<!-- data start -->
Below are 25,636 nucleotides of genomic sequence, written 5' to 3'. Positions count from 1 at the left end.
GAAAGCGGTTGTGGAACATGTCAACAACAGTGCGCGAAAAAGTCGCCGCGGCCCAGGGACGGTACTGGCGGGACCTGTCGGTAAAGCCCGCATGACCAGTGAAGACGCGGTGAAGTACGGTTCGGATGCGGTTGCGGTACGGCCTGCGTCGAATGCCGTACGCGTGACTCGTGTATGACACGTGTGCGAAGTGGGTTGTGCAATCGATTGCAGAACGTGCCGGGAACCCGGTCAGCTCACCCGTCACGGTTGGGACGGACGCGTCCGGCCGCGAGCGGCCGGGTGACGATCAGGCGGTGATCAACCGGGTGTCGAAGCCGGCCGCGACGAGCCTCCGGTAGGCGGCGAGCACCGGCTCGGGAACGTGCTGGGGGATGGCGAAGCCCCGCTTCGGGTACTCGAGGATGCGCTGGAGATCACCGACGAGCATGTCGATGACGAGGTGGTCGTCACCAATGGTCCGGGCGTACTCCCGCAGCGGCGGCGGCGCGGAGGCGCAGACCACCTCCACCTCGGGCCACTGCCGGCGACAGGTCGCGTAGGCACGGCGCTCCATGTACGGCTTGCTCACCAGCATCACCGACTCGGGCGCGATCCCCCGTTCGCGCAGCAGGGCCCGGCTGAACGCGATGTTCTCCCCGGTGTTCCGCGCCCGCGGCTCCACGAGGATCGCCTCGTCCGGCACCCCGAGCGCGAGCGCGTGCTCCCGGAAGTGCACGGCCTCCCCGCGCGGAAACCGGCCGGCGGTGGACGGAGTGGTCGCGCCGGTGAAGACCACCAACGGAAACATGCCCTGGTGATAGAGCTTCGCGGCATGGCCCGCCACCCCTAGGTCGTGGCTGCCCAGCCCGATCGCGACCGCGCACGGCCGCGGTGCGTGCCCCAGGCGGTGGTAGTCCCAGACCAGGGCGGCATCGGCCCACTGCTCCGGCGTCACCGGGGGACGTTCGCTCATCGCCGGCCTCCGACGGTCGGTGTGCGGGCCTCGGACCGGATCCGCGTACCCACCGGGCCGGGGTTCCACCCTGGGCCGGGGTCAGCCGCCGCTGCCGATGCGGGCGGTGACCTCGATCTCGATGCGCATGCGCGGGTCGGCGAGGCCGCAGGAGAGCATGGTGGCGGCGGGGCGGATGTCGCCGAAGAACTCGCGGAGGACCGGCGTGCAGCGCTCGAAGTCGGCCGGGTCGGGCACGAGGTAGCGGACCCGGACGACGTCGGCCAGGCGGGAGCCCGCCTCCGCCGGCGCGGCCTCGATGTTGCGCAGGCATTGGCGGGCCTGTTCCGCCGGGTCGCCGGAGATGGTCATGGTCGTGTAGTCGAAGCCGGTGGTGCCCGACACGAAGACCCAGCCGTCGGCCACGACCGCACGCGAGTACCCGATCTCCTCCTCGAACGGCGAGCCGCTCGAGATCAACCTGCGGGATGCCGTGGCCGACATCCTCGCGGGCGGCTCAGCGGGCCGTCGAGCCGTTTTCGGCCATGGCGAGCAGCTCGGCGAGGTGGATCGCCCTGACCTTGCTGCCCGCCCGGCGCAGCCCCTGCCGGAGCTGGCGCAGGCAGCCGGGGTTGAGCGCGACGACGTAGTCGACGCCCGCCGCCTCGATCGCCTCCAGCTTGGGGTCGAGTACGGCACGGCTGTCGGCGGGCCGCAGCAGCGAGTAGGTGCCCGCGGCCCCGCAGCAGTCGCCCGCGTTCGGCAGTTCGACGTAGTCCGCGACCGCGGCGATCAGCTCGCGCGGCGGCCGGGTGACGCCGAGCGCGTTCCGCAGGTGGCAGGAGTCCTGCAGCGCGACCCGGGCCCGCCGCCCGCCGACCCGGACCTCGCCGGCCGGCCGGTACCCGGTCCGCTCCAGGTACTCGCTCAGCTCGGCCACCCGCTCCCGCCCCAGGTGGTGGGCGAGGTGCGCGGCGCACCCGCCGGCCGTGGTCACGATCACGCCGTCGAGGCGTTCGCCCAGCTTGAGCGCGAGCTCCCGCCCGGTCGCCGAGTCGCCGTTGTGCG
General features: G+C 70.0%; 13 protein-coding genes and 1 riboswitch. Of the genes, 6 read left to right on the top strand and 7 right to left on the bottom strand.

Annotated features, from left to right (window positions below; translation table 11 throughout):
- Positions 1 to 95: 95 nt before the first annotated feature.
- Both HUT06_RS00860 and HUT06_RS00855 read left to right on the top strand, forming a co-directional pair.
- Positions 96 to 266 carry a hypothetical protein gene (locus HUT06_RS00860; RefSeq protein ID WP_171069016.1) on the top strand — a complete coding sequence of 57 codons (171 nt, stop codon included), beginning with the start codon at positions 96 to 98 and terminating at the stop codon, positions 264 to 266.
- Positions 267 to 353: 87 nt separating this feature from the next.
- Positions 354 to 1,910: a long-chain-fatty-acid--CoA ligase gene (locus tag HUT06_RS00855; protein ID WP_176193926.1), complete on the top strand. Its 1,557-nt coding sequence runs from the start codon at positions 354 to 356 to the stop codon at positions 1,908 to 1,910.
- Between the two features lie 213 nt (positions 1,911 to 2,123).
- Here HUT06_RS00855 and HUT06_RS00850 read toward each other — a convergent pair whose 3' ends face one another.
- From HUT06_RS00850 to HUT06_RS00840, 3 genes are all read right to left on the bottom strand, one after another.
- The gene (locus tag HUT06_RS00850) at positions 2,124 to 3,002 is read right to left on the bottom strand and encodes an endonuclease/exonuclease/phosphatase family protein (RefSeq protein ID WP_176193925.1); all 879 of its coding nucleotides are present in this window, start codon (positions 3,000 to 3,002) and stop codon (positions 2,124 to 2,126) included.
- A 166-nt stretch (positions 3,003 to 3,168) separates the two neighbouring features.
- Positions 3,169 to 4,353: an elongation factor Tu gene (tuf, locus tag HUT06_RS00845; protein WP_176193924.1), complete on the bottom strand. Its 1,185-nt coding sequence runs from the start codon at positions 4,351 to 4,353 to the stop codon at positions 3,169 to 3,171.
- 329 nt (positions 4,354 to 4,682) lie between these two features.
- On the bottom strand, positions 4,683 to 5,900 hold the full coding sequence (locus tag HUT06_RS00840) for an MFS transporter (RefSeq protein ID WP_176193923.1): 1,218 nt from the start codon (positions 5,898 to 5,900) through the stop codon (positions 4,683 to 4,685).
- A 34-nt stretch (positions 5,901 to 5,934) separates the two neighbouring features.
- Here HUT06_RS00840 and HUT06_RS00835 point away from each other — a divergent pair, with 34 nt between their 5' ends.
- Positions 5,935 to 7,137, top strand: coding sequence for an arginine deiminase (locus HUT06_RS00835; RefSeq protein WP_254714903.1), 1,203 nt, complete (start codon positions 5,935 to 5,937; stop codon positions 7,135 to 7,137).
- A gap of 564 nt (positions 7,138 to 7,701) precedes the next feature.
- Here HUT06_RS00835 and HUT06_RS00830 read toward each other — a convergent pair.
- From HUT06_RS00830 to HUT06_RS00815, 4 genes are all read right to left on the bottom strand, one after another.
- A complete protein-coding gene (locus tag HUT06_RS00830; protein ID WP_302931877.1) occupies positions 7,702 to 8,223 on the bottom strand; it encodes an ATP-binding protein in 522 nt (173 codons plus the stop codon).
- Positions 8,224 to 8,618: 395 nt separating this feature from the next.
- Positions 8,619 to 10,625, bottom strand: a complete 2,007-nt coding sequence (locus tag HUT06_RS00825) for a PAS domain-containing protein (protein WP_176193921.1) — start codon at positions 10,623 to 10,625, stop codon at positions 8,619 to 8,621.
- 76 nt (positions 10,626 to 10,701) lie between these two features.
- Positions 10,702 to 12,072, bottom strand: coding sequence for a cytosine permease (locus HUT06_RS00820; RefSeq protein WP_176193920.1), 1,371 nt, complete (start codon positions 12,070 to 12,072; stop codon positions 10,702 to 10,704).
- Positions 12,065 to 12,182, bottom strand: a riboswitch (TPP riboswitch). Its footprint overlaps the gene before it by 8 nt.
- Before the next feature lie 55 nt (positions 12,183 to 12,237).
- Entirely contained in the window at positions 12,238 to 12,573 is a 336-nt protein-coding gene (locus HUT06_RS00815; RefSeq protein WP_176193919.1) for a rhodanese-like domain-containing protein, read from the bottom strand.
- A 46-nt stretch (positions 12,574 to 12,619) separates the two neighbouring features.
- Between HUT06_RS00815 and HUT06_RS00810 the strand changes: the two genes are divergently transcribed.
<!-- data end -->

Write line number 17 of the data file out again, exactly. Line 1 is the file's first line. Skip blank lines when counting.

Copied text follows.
- On the bottom strand, positions 4,683 to 5,900 hold the full coding sequence (locus tag HUT06_RS00840) for an MFS transporter (RefSeq protein ID WP_176193923.1): 1,218 nt from the start codon (positions 5,898 to 5,900) through the stop codon (positions 4,683 to 4,685).